Bangladesh - Culture
The Bengal region has a multifaceted folk heritage, enriched by its ancient animist, Buddhist, Hindu, and Muslim roots. Weaving, pottery and terracotta sculpture are some of the earliest forms of artistic expression. The best known literature of Bangladesh is the work of the great Bengali poets Rabindranath Tagore and Nasrul Islam, though these giants have been overshadowed recently by the furore over the writings of Taslima Nasreen who has received death threats from Muslim fundamentalists for her outspoken critiques of Islam's oppression of women. Folk theatre is common at the village level and usually takes place during harvest time or at melas (village fairs). There are many folk dances, but classical dance is largely borrowed from Indian models and is frowned upon by the more severe religious leaders.
Bangladesh's Muslims and Hindus live in relative harmony. The Muslim majority has religious leaders, pirs, whose status straddles the gap between that of a bishop and that of a sage. Hinduism in Bangladesh lacks the pomp and awe of the Indian version, but consequently Hindu ceremonies are rarely conducted in the depths of temples to which access is restricted. People here are very willing for you to watch and even participate. Buddhists today form only a tiny minority of the population. It's worth noting that the Bangladeshi pride in ancestry is balanced by the Islamic slant of the country's intellectual life which tends to deny the achievements of the preceding Hindu and Buddhist cultures.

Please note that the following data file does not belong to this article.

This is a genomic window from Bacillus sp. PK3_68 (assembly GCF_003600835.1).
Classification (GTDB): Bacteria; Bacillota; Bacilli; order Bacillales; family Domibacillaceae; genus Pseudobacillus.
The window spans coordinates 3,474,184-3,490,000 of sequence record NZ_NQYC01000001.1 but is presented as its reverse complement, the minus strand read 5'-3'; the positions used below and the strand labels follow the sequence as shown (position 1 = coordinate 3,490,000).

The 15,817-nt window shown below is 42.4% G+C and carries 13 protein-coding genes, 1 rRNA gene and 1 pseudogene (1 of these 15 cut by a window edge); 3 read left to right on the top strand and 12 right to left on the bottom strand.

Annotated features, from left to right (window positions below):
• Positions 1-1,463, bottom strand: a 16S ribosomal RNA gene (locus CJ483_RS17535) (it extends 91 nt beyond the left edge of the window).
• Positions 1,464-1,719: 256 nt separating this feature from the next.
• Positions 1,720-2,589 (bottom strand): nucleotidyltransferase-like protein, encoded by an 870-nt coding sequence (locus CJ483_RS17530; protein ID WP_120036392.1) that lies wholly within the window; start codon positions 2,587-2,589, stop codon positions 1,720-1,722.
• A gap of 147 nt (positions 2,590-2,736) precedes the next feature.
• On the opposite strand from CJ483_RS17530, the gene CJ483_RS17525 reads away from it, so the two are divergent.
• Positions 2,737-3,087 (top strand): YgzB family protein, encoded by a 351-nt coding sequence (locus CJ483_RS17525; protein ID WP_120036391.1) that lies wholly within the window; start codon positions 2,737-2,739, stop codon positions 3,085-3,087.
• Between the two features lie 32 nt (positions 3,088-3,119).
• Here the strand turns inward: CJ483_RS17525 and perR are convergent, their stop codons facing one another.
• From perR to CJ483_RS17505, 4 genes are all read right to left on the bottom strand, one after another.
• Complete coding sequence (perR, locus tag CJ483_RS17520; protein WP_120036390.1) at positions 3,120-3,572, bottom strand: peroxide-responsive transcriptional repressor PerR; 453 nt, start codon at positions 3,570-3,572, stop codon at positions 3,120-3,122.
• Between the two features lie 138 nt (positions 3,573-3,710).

A typical Bangladeshi meal consists of beef (or sometimes mutton, chicken, fish or egg) and vegetables cooked in a hot spicy sauce with mustard-oil, yellow watery lentils (dal) and plain rice. Fish is part of the staple diet; however, over-fishing has led to a scarcity of river fish and more sea fish are appearing on menus. Alcoholic drinks are not widely available; head for five-star hotels and ritzier restaurants when you want a tipple.